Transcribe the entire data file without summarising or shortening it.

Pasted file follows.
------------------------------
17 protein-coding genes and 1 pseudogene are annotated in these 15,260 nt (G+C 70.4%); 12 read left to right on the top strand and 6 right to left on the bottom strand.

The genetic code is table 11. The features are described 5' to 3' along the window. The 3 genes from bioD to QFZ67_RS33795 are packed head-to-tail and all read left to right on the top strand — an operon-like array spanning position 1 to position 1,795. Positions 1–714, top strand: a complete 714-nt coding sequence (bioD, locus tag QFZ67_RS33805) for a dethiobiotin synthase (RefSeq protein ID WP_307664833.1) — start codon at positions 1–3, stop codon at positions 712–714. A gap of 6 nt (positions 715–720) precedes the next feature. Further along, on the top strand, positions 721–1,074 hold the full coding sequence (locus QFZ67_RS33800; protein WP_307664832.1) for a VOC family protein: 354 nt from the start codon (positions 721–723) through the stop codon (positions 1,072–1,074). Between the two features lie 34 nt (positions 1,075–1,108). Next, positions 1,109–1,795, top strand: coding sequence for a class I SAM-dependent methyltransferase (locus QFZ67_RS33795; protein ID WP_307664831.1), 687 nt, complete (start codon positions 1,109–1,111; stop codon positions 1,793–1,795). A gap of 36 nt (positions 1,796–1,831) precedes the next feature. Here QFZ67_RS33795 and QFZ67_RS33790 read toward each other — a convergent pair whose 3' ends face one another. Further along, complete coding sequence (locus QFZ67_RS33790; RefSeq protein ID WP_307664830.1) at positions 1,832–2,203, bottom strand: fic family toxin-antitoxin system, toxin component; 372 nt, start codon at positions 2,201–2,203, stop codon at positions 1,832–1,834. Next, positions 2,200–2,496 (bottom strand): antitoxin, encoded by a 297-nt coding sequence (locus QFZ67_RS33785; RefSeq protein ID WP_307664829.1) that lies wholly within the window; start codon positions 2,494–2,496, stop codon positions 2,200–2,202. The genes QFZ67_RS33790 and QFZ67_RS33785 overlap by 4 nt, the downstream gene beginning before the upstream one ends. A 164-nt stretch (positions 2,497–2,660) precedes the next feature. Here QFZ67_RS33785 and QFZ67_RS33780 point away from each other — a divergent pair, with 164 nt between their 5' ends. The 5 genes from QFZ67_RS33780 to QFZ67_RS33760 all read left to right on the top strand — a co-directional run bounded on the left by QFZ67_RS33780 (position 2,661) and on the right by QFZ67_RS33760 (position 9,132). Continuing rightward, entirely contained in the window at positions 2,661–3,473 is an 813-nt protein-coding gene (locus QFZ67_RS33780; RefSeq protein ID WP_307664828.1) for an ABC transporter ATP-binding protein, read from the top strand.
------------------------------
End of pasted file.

17 protein-coding genes and 1 pseudogene are annotated in these 15,260 nt (G+C 70.4%); 12 read left to right on the top strand and 6 right to left on the bottom strand.

The genetic code is table 11. The features are described 5' to 3' along the window. The 3 genes from bioD to QFZ67_RS33795 are packed head-to-tail and all read left to right on the top strand — an operon-like array spanning position 1 to position 1,795. Positions 1–714, top strand: a complete 714-nt coding sequence (bioD, locus tag QFZ67_RS33805) for a dethiobiotin synthase (RefSeq protein ID WP_307664833.1) — start codon at positions 1–3, stop codon at positions 712–714. A gap of 6 nt (positions 715–720) precedes the next feature. Further along, on the top strand, positions 721–1,074 hold the full coding sequence (locus QFZ67_RS33800; protein WP_307664832.1) for a VOC family protein: 354 nt from the start codon (positions 721–723) through the stop codon (positions 1,072–1,074). Between the two features lie 34 nt (positions 1,075–1,108). Next, positions 1,109–1,795, top strand: coding sequence for a class I SAM-dependent methyltransferase (locus QFZ67_RS33795; protein ID WP_307664831.1), 687 nt, complete (start codon positions 1,109–1,111; stop codon positions 1,793–1,795). A gap of 36 nt (positions 1,796–1,831) precedes the next feature. Here QFZ67_RS33795 and QFZ67_RS33790 read toward each other — a convergent pair whose 3' ends face one another. Further along, complete coding sequence (locus QFZ67_RS33790; RefSeq protein ID WP_307664830.1) at positions 1,832–2,203, bottom strand: fic family toxin-antitoxin system, toxin component; 372 nt, start codon at positions 2,201–2,203, stop codon at positions 1,832–1,834. Next, positions 2,200–2,496 (bottom strand): antitoxin, encoded by a 297-nt coding sequence (locus QFZ67_RS33785; RefSeq protein ID WP_307664829.1) that lies wholly within the window; start codon positions 2,494–2,496, stop codon positions 2,200–2,202. The genes QFZ67_RS33790 and QFZ67_RS33785 overlap by 4 nt, the downstream gene beginning before the upstream one ends. A 164-nt stretch (positions 2,497–2,660) precedes the next feature. Here QFZ67_RS33785 and QFZ67_RS33780 point away from each other — a divergent pair, with 164 nt between their 5' ends. The 5 genes from QFZ67_RS33780 to QFZ67_RS33760 all read left to right on the top strand — a co-directional run bounded on the left by QFZ67_RS33780 (position 2,661) and on the right by QFZ67_RS33760 (position 9,132). Continuing rightward, entirely contained in the window at positions 2,661–3,473 is an 813-nt protein-coding gene (locus QFZ67_RS33780; RefSeq protein ID WP_307664828.1) for an ABC transporter ATP-binding protein, read from the top strand.